The default event duration for SPM2 is "0" - which will actually be converted to an assumed event duration of about 1 second. If each event has a different duration, you will have to enter one value here for each onset, but our events are all the same duration, and the default duration is OK, so enter a single 0.SPM2 does not distinguish events and blocks in its modelling; a block is simply an event with a long duration.
Choose: None. This option allows you to model the fact that different events may have different weights; for example you could imagine an experiment where the flashing checkerboard had been of different intensities for different events. This option allows you to enter a weight for each event to take this into into account, but that is not the case here.
User specified [regressors]
Choose: 0. Here you can enter any more regressors for this session. The most common use of this option is to enter the movement parameters into the model, to try and soak up residual movement-related variance. To do this, you could click on "1" (= 1 block of regressors) and then, when asked for values for regressor 1, type "spm_load" in the input box. This allows you to select the rp_*.txt file for this session, and return the values in the file as the regressors. SPM works out that there are in fact 6 regressors, and asks you to name these (say "translation x", "translation y" etc). For simplicity we are not doing that for this model.After all this is done, you will have a new "SPM.mat" file in your matlab current directory, containing the design.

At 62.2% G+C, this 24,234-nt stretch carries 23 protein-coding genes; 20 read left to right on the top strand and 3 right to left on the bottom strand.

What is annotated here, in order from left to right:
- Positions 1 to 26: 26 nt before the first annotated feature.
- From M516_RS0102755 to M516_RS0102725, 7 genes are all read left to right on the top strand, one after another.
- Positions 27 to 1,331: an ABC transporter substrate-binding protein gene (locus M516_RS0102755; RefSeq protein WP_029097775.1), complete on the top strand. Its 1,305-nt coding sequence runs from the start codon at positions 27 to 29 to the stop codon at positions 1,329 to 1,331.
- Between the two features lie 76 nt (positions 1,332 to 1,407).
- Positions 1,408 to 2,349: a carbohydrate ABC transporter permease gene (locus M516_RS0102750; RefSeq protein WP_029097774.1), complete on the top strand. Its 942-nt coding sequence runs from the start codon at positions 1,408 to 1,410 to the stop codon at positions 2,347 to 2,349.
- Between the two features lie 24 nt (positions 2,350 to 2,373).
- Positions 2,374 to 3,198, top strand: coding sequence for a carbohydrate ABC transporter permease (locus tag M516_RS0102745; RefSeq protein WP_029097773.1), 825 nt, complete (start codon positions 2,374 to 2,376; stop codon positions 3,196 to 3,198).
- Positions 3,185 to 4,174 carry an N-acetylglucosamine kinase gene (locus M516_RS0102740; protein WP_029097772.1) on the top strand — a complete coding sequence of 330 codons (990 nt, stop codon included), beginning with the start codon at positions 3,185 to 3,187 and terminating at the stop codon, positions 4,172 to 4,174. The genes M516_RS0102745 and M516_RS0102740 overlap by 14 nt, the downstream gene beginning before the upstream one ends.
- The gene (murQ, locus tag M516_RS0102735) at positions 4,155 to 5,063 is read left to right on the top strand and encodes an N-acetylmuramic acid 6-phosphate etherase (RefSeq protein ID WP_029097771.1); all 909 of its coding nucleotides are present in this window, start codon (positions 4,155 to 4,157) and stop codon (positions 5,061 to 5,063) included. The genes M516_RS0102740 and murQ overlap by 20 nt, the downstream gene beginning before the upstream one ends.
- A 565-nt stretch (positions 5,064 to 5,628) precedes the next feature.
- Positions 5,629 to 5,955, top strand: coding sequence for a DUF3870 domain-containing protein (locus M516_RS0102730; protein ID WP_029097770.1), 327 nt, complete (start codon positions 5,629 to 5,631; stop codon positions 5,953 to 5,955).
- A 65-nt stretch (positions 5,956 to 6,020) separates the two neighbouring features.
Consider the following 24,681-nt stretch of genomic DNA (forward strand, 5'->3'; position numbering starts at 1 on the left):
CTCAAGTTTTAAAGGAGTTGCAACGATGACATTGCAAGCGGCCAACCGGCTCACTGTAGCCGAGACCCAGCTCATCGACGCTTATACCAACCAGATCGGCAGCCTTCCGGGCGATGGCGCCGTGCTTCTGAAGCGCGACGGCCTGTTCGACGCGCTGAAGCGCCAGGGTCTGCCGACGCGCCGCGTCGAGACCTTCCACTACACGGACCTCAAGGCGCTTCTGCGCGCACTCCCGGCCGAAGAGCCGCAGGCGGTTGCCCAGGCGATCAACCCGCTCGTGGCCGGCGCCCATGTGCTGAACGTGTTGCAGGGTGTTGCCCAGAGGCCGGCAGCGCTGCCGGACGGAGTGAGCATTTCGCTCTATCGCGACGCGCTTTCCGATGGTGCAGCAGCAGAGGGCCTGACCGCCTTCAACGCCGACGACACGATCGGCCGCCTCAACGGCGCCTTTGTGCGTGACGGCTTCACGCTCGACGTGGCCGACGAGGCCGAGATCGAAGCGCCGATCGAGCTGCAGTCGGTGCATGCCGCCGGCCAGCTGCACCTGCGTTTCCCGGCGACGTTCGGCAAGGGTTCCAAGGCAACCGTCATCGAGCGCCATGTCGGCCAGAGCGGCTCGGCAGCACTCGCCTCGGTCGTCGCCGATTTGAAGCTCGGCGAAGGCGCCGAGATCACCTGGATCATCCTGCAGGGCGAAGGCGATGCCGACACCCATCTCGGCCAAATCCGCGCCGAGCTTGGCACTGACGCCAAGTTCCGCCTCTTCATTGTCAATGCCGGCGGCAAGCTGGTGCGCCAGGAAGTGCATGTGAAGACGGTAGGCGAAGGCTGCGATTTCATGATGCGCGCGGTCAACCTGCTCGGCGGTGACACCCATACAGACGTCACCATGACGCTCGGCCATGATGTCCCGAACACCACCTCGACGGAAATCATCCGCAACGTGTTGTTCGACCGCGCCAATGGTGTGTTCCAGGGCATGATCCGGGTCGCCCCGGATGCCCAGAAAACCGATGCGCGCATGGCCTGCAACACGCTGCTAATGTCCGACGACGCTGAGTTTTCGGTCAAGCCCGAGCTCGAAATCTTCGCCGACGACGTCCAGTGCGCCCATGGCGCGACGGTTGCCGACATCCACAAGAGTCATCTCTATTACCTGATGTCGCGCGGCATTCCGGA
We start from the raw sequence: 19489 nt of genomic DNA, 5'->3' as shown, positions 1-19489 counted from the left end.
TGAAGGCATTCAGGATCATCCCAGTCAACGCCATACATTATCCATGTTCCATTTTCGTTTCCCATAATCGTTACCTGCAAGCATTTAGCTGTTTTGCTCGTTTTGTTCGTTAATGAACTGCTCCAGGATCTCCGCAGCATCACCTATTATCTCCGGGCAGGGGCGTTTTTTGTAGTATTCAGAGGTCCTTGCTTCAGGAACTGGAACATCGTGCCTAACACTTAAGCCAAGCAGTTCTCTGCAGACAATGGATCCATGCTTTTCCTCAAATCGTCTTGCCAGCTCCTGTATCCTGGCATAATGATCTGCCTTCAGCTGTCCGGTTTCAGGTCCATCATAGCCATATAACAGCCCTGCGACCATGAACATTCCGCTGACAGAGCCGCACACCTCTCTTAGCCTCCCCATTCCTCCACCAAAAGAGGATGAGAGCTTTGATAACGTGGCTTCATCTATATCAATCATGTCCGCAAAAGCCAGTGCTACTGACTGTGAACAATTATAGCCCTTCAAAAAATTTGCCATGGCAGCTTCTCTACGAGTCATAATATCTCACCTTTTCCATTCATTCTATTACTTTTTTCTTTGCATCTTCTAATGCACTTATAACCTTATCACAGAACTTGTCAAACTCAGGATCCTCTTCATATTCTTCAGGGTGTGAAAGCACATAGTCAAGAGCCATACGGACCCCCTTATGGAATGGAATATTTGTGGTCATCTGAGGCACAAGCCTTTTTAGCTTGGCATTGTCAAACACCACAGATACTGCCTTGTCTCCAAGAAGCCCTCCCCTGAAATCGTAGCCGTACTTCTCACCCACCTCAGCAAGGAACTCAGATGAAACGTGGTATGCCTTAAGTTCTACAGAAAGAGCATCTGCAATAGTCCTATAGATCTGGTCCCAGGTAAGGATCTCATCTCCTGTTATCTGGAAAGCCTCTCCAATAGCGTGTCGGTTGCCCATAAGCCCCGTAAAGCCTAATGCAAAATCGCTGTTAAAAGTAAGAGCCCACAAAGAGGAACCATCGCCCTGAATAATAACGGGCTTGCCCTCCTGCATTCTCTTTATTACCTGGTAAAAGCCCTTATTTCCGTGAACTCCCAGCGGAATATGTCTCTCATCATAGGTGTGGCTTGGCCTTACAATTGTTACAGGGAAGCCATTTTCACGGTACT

Adding data to the design
Now you have configured the design, you need to specify the scans to use with the design. Click on the "fMRI" button again. This time, select "data" to specify. Next select the "SPM.mat" file you have just created. Next, select the 126 scans for the design; navigate to the "sess3" directory in the example dataset, and select the "snura_sess3_0*img" files. (If you can't see these files, maybe you have not run the "run_preprocess" batch script from the MarsBaR dataset?)
Remove Global effects
Choose: none. This give you the option of using proportional scaling on your data. This will have the effect of dividing all the voxel values for each scan by the thresholded mean voxel value for that scan, so the voxel values are now a ratio of their mean; see the SPM statistics tutorial for more details. This option can be useful in scanners with significant fluctuations in signal over the course of the scanning session - and specifically, fluctuations that are of higher frequency than your high-pass filter (see below). The disadvantage is this can lead to odd effects if the global signal in the scans has been affected by the activation signal. See Kalina Christoff's global scaling page for more details. The Bruker scanner seems to have fairly good signal stability, and we generally do not use proportional scaling for our data. Some people have found that global scaling is more useful for Oxford data.